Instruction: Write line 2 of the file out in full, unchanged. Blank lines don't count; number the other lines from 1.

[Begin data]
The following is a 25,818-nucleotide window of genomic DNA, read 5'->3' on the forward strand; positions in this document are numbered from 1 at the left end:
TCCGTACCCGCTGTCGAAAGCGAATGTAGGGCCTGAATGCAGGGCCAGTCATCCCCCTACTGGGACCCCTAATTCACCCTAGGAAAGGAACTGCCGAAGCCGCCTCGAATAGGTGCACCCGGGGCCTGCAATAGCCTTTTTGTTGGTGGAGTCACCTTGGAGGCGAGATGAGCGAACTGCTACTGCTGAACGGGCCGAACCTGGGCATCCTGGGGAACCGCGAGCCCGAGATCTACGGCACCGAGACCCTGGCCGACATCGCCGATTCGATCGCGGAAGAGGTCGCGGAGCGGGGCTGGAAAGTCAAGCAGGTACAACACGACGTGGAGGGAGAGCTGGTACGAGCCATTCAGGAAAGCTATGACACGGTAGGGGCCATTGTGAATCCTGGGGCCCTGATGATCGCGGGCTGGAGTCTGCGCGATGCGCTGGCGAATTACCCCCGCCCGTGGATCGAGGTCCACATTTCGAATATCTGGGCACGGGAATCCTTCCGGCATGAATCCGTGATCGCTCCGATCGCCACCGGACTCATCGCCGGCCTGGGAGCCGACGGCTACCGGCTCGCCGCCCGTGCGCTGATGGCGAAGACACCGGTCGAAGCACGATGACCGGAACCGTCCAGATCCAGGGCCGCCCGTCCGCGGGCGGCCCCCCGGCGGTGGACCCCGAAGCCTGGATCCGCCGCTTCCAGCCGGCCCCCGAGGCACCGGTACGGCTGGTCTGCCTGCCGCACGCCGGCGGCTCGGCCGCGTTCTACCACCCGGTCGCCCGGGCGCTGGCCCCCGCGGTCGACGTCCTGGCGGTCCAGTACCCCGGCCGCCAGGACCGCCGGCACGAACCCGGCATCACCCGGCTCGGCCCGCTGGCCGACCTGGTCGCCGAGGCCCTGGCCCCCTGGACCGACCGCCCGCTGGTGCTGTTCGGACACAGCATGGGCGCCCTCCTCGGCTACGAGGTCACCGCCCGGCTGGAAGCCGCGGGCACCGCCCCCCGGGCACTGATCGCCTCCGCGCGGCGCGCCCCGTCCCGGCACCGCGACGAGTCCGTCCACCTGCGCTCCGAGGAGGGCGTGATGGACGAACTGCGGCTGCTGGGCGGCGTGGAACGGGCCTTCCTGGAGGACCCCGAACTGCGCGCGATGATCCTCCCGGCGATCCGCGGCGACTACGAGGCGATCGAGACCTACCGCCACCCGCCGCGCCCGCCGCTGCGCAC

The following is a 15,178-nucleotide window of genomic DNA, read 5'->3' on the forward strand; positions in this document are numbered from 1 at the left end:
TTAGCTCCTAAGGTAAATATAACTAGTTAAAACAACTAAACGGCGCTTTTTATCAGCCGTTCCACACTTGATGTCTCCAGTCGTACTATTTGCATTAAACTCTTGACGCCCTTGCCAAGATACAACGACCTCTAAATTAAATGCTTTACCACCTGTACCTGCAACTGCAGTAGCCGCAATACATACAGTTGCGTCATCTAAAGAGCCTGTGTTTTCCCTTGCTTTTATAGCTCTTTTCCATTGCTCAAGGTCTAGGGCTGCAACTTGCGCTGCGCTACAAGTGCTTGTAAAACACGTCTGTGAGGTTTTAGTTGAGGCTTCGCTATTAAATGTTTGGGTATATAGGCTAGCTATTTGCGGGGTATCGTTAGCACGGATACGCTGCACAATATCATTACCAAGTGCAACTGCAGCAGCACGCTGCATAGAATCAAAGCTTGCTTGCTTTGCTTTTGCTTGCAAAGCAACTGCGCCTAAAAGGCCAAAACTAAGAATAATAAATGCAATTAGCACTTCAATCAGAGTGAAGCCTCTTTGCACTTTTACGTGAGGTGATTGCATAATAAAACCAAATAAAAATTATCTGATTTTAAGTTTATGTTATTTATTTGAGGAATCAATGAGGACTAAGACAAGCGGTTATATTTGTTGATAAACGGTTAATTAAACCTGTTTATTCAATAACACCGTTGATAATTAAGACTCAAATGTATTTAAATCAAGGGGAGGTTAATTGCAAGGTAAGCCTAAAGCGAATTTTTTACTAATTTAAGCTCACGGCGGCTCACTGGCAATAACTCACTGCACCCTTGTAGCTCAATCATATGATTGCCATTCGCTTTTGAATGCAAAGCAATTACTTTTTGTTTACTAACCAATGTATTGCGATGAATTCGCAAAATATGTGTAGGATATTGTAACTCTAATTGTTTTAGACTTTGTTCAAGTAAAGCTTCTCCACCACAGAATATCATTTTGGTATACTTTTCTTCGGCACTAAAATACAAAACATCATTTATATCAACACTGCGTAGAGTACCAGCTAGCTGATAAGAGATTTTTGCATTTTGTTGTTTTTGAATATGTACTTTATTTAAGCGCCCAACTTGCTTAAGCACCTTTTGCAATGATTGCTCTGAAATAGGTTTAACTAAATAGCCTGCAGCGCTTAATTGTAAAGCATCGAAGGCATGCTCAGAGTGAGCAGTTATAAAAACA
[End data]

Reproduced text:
TCCGTACCCGCTGTCGAAAGCGAATGTAGGGCCTGAATGCAGGGCCAGTCATCCCCCTACTGGGACCCCTAATTCACCCTAGGAAAGGAACTGCCGAAGCCGCCTCGAATAGGTGCACCCGGGGCCTGCAATAGCCTTTTTGTTGGTGGAGTCACCTTGGAGGCGAGATGAGCGAACTGCTACTGCTGAACGGGCCGAACCTGGGCATCCTGGGGAACCGCGAGCCCGAGATCTACGGCACCGAGACCCTGGCCGACATCGCCGATTCGATCGCGGAAGAGGTCGCGGAGCGGGGCTGGAAAGTCAAGCAGGTACAACACGACGTGGAGGGAGAGCTGGTACGAGCCATTCAGGAAAGCTATGACACGGTAGGGGCCATTGTGAATCCTGGGGCCCTGATGATCGCGGGCTGGAGTCTGCGCGATGCGCTGGCGAATTACCCCCGCCCGTGGATCGAGGTCCACATTTCGAATATCTGGGCACGGGAATCCTTCCGGCATGAATCCGTGATCGCTCCGATCGCCACCGGACTCATCGCCGGCCTGGGAGCCGACGGCTACCGGCTCGCCGCCCGTGCGCTGATGGCGAAGACACCGGTCGAAGCACGATGACCGGAACCGTCCAGATCCAGGGCCGCCCGTCCGCGGGCGGCCCCCCGGCGGTGGACCCCGAAGCCTGGATCCGCCGCTTCCAGCCGGCCCCCGAGGCACCGGTACGGCTGGTCTGCCTGCCGCACGCCGGCGGCTCGGCCGCGTTCTACCACCCGGTCGCCCGGGCGCTGGCCCCCGCGGTCGACGTCCTGGCGGTCCAGTACCCCGGCCGCCAGGACCGCCGGCACGAACCCGGCATCACCCGGCTCGGCCCGCTGGCCGACCTGGTCGCCGAGGCCCTGGCCCCCTGGACCGACCGCCCGCTGGTGCTGTTCGGACACAGCATGGGCGCCCTCCTCGGCTACGAGGTCACCGCCCGGCTGGAAGCCGCGGGCACCGCCCCCCGGGCACTGATCGCCTCCGCGCGGCGCGCCCCGTCCCGGCACCGCGACGAGTCCGTCCACCTGCGCTCCGAGGAGGGCGTGATGGACGAACTGCGGCTGCTGGGCGGCGTGGAACGGGCCTTCCTGGAGGACCCCGAACTGCGCGCGATGATCCTCCCGGCGATCCGCGGCGACTACGAGGCGATCGAGACCTACCGCCACCCGCCGCGCCCGCCGCTGCGCAC